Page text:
Spain is a constitutional monarchy governed under the constitution of 1978. The hereditary monarch, who is the head of state, may ratify laws, dissolve the legislature, and propose candidates for the office of prime minister; he is also head of the armed forces. The prime minister ( presidente ) is the head of government. The king proposes the prime minister, who must be approved by the legislature. Spain has a bicameral legislature, the Cortes ( Las Cortes Generales ), or National Assembly. Members of the 350-seat Congress of Deputies are elected by popular vote. Of the 259 members of the Senate, 208 are directly elected, while 51 are appointed by regional legislatures. All legislators serve four-year terms. Administratively, the country is divided into 17 regions (autonomous communities) and 2 autonomous cities (Ceuta and Melilla). Each of the autonomous communities has its own parliament and regional government.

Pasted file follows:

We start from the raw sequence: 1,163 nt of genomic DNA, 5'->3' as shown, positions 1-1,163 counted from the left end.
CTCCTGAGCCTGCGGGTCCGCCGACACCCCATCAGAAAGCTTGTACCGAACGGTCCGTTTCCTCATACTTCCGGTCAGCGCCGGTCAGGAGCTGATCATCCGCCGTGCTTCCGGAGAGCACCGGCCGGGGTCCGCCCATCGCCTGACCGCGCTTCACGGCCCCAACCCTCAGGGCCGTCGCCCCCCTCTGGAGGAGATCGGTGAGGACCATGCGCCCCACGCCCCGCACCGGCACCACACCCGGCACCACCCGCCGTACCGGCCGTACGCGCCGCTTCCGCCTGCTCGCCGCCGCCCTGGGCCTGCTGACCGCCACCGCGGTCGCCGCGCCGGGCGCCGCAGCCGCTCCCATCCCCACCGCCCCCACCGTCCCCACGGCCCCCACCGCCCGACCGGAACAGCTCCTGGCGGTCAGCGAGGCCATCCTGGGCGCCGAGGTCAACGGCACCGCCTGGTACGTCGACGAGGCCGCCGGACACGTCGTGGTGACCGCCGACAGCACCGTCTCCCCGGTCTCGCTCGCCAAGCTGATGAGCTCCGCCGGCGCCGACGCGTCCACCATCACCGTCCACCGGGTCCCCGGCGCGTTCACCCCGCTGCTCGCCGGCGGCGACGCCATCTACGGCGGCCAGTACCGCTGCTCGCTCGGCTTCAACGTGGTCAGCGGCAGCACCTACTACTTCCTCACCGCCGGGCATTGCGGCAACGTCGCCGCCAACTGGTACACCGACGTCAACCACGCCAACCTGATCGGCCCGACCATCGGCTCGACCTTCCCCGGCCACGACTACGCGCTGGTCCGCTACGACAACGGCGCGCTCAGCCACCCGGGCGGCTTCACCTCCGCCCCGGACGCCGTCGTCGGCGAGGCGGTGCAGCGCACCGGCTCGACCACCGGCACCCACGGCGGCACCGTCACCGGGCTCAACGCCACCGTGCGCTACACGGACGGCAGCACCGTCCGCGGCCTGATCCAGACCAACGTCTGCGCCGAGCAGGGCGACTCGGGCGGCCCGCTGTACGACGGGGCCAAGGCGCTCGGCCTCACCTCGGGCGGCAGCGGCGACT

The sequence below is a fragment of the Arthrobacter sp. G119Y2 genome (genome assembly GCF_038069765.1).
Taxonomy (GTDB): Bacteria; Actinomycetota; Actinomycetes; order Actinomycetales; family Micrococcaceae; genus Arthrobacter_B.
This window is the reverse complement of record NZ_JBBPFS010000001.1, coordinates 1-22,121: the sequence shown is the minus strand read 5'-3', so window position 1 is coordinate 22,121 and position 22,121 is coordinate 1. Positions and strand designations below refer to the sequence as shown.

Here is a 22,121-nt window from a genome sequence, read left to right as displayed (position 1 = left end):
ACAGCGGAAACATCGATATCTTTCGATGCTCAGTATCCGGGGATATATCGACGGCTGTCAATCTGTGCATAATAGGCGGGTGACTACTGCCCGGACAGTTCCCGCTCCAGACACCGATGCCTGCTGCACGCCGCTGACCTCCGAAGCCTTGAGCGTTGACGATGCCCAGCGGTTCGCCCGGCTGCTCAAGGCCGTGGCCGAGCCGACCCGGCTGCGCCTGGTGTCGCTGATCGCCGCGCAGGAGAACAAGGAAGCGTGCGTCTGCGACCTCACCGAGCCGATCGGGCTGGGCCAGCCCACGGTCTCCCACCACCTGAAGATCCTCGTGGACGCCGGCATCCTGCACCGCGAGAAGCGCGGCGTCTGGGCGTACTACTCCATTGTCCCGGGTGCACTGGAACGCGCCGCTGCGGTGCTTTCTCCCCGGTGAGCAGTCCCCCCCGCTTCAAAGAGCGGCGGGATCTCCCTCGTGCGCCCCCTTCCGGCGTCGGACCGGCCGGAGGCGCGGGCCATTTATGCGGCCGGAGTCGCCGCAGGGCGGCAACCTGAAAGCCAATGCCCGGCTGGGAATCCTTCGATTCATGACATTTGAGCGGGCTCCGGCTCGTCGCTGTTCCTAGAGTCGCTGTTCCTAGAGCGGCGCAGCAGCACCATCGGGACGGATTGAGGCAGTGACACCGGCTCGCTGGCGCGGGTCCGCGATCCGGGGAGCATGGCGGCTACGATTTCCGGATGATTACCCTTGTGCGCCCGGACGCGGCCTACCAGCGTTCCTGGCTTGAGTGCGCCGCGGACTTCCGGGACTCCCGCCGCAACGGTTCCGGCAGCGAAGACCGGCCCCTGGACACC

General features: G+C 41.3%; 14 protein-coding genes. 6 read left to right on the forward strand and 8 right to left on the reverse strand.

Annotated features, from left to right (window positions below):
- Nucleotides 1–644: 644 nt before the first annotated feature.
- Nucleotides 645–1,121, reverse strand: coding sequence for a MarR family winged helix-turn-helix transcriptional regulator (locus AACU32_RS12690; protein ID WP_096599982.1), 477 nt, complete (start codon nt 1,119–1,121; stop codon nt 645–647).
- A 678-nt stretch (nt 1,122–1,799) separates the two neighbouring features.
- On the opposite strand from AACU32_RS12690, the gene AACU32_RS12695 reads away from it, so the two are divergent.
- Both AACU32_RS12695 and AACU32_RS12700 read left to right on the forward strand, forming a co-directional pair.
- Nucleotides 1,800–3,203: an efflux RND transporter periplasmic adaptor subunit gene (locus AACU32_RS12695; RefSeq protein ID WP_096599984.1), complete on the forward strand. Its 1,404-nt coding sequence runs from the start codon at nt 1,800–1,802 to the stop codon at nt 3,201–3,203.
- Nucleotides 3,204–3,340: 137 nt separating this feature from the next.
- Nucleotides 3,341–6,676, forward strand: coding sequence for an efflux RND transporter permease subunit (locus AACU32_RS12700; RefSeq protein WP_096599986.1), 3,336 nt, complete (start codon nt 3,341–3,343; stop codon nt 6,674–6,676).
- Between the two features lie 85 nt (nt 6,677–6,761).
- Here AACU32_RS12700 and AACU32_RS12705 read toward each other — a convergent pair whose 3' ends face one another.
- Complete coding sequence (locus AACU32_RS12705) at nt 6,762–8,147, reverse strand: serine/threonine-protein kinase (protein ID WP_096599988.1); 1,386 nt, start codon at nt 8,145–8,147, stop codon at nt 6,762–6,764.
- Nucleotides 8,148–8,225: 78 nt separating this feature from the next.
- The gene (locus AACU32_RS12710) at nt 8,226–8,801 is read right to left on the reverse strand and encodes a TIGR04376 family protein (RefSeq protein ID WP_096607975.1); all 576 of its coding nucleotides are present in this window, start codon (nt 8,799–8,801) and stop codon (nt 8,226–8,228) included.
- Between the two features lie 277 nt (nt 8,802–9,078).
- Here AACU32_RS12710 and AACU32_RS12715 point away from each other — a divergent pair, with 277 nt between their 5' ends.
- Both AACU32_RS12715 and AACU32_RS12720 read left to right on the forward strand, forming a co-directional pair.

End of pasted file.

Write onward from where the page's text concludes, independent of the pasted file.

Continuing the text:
The Columbia Electronic Encyclopedia, 6th ed. Copyright © 2012, Columbia University Press. All rights reserved.
More on Spain Government from Infoplease:
See more Encyclopedia articles on: Spanish and Portuguese Political Geography